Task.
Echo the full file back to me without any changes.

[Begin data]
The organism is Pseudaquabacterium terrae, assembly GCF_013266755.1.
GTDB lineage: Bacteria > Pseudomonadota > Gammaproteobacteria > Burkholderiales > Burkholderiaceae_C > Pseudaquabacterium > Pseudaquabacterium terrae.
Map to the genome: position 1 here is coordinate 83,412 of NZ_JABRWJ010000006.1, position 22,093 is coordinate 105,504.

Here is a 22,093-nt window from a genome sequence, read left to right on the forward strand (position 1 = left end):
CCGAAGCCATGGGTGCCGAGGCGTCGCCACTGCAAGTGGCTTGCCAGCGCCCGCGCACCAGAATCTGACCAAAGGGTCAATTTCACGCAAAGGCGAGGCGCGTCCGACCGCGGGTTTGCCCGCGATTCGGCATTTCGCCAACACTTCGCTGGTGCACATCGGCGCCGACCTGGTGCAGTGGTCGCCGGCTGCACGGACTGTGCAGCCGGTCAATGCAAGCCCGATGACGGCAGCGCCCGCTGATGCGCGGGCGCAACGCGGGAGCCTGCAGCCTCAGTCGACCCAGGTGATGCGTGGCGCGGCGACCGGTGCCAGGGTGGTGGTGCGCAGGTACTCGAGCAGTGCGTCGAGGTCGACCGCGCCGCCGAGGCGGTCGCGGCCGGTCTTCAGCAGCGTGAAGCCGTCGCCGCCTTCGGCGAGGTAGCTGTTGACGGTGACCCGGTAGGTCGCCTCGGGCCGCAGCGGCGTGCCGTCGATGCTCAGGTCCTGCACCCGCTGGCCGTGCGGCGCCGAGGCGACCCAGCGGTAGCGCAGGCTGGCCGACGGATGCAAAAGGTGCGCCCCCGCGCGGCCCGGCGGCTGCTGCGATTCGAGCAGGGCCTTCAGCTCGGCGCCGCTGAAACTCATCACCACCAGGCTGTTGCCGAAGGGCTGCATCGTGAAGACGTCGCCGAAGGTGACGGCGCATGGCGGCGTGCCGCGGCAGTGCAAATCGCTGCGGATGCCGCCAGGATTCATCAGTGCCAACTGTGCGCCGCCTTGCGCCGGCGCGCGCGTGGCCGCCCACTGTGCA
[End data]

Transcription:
The organism is Pseudaquabacterium terrae, assembly GCF_013266755.1.
GTDB lineage: Bacteria > Pseudomonadota > Gammaproteobacteria > Burkholderiales > Burkholderiaceae_C > Pseudaquabacterium > Pseudaquabacterium terrae.
Map to the genome: position 1 here is coordinate 83,412 of NZ_JABRWJ010000006.1, position 22,093 is coordinate 105,504.

Here is a 22,093-nt window from a genome sequence, read left to right on the forward strand (position 1 = left end):
CCGAAGCCATGGGTGCCGAGGCGTCGCCACTGCAAGTGGCTTGCCAGCGCCCGCGCACCAGAATCTGACCAAAGGGTCAATTTCACGCAAAGGCGAGGCGCGTCCGACCGCGGGTTTGCCCGCGATTCGGCATTTCGCCAACACTTCGCTGGTGCACATCGGCGCCGACCTGGTGCAGTGGTCGCCGGCTGCACGGACTGTGCAGCCGGTCAATGCAAGCCCGATGACGGCAGCGCCCGCTGATGCGCGGGCGCAACGCGGGAGCCTGCAGCCTCAGTCGACCCAGGTGATGCGTGGCGCGGCGACCGGTGCCAGGGTGGTGGTGCGCAGGTACTCGAGCAGTGCGTCGAGGTCGACCGCGCCGCCGAGGCGGTCGCGGCCGGTCTTCAGCAGCGTGAAGCCGTCGCCGCCTTCGGCGAGGTAGCTGTTGACGGTGACCCGGTAGGTCGCCTCGGGCCGCAGCGGCGTGCCGTCGATGCTCAGGTCCTGCACCCGCTGGCCGTGCGGCGCCGAGGCGACCCAGCGGTAGCGCAGGCTGGCCGACGGATGCAAAAGGTGCGCCCCCGCGCGGCCCGGCGGCTGCTGCGATTCGAGCAGGGCCTTCAGCTCGGCGCCGCTGAAACTCATCACCACCAGGCTGTTGCCGAAGGGCTGCATCGTGAAGACGTCGCCGAAGGTGACGGCGCATGGCGGCGTGCCGCGGCAGTGCAAATCGCTGCGGATGCCGCCAGGATTCATCAGTGCCAACTGTGCGCCGCCTTGCGCCGGCGCGCGCGTGGCCGCCCACTGTGCA